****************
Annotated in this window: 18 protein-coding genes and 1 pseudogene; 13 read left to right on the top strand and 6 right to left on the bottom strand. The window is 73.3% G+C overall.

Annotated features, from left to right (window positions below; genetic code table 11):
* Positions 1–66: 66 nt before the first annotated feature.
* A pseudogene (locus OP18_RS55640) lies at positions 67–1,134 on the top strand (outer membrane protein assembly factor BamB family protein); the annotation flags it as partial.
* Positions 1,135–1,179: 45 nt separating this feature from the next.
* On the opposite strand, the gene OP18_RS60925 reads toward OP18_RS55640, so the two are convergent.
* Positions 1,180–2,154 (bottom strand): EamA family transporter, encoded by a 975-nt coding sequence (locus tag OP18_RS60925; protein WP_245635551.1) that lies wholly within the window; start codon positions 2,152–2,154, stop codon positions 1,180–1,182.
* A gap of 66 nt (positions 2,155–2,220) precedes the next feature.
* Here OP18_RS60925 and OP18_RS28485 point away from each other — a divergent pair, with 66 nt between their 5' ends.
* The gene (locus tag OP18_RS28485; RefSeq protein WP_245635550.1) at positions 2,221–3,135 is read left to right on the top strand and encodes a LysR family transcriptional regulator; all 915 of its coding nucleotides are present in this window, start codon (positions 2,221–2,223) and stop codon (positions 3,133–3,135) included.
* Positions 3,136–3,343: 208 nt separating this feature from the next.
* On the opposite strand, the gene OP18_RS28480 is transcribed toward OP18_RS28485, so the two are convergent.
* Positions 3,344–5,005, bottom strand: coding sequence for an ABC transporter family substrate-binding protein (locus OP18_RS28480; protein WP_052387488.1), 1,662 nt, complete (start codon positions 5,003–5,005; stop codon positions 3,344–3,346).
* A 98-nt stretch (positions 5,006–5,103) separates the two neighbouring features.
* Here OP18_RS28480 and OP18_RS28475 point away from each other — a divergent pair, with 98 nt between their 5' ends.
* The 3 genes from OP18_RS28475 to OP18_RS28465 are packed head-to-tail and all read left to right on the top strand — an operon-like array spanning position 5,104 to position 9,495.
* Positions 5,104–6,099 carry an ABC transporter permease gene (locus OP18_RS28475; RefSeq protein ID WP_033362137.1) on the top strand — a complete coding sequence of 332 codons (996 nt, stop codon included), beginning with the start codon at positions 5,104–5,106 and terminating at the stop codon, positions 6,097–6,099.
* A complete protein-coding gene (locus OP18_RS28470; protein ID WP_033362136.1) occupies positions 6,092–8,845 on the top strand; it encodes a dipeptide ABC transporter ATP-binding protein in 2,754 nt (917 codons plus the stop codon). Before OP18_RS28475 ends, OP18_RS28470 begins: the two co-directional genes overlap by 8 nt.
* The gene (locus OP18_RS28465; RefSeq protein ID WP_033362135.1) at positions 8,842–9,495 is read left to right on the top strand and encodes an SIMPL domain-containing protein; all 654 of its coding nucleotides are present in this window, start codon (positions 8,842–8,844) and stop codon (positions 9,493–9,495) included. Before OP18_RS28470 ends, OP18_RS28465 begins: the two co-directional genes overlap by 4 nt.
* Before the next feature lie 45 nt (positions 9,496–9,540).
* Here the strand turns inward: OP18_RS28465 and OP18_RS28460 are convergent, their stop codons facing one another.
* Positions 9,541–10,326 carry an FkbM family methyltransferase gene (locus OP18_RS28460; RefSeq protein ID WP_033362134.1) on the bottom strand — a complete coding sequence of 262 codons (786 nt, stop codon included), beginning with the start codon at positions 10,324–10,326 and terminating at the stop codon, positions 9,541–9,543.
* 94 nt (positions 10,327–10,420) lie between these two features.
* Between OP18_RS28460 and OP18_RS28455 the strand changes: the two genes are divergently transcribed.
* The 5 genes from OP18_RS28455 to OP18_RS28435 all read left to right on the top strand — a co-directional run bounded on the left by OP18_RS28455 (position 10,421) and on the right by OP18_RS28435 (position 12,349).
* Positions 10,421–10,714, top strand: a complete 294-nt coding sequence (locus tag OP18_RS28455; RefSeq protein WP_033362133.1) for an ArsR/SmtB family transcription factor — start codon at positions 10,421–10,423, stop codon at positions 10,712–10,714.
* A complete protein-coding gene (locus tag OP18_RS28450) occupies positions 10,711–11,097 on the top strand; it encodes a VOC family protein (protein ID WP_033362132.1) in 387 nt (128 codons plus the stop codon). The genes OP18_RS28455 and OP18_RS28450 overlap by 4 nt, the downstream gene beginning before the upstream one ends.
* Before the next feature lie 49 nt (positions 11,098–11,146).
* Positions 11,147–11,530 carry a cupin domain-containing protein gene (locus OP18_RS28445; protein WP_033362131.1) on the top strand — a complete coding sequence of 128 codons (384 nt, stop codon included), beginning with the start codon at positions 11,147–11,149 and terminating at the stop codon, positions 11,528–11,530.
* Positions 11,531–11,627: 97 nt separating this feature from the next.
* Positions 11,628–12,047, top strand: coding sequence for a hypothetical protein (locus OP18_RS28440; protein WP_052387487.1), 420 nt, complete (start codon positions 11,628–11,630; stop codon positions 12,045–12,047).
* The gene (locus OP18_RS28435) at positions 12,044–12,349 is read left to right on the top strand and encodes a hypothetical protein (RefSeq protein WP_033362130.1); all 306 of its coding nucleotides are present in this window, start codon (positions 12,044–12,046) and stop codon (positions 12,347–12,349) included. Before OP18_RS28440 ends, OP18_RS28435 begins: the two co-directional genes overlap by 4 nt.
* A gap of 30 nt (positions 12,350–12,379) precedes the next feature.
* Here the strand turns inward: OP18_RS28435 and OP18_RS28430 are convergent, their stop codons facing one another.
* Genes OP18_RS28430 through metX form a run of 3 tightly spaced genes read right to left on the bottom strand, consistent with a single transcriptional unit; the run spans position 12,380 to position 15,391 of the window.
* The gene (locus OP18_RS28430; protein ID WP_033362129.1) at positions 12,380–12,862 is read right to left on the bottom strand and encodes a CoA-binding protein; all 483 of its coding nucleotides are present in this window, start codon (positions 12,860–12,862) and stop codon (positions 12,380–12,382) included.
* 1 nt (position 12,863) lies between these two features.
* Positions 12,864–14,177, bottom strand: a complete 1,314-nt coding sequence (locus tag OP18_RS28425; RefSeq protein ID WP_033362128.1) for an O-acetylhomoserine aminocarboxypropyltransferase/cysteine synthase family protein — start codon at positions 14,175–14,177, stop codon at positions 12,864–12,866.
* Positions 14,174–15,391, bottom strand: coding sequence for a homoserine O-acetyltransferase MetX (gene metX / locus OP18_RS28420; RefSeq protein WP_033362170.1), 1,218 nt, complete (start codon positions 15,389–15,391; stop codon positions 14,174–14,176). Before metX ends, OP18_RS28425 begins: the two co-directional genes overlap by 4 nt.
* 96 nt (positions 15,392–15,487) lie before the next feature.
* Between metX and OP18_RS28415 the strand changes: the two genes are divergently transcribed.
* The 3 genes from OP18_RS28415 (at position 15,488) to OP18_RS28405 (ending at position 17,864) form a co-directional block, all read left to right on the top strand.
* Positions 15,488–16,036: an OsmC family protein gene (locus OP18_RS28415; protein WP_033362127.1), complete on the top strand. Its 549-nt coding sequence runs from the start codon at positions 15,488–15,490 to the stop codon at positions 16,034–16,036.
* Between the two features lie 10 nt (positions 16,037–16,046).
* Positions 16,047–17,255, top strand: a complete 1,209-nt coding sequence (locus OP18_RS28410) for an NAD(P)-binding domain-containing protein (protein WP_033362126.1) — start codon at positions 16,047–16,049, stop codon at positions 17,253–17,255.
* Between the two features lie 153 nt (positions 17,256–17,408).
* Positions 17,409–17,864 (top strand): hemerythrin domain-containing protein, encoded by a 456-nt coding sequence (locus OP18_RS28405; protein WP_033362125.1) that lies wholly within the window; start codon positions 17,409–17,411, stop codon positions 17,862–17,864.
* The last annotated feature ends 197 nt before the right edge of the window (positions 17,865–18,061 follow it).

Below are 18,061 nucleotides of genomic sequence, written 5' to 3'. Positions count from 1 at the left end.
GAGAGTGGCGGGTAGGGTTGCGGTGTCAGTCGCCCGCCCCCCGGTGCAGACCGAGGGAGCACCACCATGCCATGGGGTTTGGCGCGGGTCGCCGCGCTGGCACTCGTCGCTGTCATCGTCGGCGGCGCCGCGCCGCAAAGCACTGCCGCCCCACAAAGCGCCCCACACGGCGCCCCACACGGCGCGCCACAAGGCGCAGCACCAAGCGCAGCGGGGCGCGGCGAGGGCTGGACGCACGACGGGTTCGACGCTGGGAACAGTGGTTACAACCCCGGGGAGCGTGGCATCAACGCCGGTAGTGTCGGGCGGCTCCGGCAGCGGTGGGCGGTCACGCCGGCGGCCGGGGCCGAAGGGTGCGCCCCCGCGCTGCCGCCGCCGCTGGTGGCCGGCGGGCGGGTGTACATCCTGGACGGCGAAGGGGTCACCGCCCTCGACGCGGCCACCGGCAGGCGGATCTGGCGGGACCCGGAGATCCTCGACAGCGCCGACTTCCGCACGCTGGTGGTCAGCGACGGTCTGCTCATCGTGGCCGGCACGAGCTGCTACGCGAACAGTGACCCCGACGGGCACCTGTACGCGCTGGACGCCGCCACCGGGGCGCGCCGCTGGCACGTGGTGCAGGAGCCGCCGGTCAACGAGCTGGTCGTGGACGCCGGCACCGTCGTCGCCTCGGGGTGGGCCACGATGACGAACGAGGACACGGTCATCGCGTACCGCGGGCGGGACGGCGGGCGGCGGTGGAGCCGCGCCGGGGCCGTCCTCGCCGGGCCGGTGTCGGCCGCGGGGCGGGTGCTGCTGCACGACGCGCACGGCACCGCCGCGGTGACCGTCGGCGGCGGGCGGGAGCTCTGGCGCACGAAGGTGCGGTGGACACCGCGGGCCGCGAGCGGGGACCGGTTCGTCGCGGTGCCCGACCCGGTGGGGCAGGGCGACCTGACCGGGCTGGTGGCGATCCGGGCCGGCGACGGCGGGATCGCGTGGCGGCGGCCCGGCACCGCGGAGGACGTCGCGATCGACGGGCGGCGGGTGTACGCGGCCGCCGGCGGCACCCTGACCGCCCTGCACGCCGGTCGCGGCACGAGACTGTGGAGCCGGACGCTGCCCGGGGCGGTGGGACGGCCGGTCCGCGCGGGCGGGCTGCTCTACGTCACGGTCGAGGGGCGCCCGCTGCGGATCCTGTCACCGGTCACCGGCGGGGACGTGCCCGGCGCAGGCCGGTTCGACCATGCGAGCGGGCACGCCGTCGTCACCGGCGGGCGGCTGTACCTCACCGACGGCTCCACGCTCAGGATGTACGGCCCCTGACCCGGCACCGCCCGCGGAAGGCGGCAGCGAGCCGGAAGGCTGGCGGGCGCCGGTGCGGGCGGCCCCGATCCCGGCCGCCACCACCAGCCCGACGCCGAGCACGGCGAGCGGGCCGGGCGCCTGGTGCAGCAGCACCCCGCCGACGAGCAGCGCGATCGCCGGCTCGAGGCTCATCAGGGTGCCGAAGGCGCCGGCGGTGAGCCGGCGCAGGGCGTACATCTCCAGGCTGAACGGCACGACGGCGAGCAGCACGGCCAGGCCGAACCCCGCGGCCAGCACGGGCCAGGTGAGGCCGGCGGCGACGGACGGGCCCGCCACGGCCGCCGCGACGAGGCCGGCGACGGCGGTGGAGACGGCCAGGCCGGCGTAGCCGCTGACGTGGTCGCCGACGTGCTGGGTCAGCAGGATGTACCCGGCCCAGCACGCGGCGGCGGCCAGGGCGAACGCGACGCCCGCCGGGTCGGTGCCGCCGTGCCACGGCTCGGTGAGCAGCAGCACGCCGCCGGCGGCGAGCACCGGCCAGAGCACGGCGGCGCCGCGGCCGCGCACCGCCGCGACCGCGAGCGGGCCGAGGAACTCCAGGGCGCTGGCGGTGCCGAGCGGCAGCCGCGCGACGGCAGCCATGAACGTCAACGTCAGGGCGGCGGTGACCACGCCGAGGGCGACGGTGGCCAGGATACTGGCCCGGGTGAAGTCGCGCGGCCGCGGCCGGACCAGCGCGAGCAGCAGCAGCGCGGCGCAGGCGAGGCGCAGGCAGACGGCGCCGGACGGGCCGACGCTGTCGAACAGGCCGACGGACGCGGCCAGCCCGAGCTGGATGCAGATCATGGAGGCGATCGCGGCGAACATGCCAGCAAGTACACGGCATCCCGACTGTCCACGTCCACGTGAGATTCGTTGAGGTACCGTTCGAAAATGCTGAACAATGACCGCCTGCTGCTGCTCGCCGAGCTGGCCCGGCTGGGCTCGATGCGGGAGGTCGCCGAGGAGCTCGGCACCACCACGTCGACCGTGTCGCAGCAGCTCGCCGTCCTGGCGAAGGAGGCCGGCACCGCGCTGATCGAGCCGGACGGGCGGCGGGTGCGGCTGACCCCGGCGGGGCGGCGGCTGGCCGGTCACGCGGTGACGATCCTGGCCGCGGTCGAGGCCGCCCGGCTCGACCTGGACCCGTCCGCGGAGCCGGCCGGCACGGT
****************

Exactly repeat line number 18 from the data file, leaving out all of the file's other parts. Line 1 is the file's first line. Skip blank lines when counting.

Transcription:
* A complete protein-coding gene (locus OP18_RS28470; protein ID WP_033362136.1) occupies positions 6,092–8,845 on the top strand; it encodes a dipeptide ABC transporter ATP-binding protein in 2,754 nt (917 codons plus the stop codon). Before OP18_RS28475 ends, OP18_RS28470 begins: the two co-directional genes overlap by 8 nt.